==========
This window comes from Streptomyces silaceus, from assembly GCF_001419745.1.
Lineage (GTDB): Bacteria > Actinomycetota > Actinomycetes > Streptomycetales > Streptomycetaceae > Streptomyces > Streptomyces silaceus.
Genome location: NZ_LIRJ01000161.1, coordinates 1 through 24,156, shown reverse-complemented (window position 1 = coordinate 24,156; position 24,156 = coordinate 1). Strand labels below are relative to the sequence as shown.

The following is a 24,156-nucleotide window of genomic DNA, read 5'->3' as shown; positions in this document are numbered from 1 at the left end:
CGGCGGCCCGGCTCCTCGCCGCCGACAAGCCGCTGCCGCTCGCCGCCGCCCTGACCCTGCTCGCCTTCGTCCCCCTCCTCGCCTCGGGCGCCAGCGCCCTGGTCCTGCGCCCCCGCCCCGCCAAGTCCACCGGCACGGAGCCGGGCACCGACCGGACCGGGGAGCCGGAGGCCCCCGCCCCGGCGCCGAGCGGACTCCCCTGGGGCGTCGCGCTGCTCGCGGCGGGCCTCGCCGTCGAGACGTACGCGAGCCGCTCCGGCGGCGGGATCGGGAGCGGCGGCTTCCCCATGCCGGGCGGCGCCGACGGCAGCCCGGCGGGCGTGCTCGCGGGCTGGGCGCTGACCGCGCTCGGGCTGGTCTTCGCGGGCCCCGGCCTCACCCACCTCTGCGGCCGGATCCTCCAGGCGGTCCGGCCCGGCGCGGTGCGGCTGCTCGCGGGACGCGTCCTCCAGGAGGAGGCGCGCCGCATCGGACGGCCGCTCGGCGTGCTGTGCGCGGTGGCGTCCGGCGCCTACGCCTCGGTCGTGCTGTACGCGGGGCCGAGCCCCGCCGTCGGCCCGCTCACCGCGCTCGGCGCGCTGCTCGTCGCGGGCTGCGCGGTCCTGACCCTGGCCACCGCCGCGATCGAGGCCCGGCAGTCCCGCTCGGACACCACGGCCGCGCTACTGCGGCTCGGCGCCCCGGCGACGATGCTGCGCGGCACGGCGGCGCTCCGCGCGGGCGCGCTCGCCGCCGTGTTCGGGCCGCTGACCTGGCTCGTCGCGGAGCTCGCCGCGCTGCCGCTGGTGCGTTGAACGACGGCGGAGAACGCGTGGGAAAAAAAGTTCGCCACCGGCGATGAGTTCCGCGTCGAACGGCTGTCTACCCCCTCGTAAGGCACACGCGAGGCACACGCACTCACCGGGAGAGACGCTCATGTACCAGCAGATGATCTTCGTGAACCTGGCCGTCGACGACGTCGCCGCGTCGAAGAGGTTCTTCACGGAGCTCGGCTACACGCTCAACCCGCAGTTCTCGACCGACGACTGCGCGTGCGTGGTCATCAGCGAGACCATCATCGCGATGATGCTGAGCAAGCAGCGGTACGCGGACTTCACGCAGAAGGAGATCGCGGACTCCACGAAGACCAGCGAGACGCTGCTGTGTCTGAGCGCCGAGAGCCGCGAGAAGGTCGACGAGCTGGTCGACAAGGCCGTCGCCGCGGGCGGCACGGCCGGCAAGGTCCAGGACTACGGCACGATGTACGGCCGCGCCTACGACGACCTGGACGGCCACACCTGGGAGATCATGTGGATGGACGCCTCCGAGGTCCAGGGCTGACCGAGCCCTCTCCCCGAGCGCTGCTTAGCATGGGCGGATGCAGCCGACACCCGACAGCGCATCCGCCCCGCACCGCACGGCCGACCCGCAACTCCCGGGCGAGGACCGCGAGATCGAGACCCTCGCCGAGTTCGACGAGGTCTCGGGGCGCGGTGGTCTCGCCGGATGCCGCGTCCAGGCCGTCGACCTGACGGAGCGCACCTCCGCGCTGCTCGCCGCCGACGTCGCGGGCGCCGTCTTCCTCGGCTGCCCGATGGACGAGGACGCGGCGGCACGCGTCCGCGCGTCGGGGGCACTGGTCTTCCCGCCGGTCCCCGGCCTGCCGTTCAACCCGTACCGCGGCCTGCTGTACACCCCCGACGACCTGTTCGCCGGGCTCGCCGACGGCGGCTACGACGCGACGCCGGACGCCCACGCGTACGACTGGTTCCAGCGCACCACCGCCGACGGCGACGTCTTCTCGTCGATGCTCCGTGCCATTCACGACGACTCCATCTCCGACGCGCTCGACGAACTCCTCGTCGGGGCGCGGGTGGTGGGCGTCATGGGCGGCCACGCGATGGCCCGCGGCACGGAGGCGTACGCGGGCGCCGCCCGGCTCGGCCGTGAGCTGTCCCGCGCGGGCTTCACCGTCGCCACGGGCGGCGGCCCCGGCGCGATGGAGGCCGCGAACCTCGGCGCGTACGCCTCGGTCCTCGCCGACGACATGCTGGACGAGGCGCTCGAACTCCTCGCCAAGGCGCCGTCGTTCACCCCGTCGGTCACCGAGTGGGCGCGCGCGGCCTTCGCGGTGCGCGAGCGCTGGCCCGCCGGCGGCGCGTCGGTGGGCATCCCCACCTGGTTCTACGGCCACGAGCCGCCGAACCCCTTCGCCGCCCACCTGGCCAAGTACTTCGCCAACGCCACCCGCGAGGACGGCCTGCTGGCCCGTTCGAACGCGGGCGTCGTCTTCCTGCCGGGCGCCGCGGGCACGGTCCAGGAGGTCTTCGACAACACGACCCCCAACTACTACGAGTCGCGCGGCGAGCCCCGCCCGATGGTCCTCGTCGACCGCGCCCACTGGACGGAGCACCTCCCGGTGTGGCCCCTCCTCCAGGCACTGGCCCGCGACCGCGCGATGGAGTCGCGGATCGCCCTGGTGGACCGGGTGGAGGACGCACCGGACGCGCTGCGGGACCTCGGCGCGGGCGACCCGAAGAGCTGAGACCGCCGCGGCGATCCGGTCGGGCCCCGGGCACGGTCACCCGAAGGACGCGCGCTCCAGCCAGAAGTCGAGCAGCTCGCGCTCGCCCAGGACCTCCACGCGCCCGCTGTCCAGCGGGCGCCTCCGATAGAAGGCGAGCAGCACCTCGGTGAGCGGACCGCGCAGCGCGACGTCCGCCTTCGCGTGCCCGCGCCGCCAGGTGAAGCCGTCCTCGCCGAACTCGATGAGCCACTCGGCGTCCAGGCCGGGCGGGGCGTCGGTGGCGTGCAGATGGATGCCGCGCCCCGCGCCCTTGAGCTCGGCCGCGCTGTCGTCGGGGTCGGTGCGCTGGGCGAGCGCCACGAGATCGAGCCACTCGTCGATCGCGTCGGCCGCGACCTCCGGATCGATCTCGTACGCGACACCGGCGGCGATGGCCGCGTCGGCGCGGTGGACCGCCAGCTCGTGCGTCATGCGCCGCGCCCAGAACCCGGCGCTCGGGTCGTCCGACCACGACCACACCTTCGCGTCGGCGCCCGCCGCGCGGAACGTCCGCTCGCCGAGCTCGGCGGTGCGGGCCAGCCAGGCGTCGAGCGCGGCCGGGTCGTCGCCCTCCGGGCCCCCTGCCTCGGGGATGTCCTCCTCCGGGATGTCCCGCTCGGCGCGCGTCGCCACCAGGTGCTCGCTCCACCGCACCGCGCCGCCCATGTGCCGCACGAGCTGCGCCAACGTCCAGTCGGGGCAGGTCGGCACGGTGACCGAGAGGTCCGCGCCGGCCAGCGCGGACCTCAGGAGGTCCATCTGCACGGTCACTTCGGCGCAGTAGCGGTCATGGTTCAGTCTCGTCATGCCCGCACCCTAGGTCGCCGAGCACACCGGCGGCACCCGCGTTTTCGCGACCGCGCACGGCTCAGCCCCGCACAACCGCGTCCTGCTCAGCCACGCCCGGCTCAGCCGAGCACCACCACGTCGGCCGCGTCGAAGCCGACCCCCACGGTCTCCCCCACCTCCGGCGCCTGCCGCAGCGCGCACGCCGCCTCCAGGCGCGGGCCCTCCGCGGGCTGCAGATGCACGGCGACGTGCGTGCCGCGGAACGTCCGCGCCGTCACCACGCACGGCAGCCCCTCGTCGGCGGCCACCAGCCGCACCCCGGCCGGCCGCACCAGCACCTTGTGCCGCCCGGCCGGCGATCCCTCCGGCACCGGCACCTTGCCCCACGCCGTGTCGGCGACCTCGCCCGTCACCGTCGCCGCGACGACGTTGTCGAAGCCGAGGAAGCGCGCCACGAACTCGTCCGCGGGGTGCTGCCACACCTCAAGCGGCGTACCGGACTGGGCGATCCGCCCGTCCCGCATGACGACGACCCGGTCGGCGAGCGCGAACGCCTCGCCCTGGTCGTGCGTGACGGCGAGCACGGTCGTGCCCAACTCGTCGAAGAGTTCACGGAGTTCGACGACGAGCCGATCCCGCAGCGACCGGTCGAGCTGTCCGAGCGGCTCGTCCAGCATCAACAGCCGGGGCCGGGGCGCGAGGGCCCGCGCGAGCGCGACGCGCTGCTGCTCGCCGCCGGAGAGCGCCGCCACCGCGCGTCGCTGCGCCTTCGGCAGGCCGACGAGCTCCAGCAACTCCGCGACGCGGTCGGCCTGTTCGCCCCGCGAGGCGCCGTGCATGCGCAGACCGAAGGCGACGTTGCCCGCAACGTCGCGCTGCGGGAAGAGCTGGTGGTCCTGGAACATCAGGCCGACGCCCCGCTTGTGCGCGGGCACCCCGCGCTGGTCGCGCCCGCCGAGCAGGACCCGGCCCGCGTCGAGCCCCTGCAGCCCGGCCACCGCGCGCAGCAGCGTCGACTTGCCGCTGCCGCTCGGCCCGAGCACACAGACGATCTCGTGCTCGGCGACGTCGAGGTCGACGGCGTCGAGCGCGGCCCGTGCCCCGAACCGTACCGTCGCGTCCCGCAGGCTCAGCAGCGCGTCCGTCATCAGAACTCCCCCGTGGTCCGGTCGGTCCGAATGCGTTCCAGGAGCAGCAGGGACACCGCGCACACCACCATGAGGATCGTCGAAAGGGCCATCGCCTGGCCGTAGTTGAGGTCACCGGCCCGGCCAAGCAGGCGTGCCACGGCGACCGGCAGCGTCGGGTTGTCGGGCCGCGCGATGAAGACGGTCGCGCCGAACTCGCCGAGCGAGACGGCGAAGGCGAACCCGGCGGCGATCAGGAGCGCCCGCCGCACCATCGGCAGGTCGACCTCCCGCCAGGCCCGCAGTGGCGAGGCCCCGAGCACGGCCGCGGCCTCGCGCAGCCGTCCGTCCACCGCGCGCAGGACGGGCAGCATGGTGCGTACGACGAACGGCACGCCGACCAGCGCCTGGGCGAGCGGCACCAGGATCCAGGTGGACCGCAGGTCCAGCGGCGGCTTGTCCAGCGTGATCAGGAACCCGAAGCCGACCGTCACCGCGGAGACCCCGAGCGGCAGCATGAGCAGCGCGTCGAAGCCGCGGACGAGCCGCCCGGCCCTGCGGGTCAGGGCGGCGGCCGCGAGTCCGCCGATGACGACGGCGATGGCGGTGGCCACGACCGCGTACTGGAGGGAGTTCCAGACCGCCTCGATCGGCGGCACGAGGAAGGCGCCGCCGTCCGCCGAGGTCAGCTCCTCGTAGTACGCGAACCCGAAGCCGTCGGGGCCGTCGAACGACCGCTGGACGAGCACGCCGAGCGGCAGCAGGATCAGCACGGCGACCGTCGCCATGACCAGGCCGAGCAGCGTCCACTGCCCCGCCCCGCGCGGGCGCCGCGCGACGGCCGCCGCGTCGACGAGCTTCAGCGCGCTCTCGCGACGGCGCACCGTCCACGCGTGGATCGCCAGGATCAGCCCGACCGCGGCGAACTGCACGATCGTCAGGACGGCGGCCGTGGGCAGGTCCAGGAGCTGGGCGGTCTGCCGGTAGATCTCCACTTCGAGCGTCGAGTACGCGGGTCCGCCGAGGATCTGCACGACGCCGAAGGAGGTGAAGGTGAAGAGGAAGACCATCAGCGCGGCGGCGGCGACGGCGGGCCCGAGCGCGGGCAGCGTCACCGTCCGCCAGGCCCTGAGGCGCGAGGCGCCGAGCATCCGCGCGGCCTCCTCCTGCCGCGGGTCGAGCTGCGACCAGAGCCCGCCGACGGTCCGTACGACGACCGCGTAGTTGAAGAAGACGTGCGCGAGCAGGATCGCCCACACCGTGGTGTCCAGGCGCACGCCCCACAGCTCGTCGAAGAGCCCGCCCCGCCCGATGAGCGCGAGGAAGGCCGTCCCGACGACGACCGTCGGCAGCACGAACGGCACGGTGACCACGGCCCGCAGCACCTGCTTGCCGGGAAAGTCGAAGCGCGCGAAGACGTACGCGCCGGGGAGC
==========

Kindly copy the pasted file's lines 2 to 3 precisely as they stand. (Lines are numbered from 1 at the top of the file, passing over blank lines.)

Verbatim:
Lineage (GTDB): Bacteria > Actinomycetota > Actinomycetes > Streptomycetales > Streptomycetaceae > Streptomyces > Streptomyces silaceus.
Genome location: NZ_LIRJ01000161.1, coordinates 1 through 24,156, shown reverse-complemented (window position 1 = coordinate 24,156; position 24,156 = coordinate 1). Strand labels below are relative to the sequence as shown.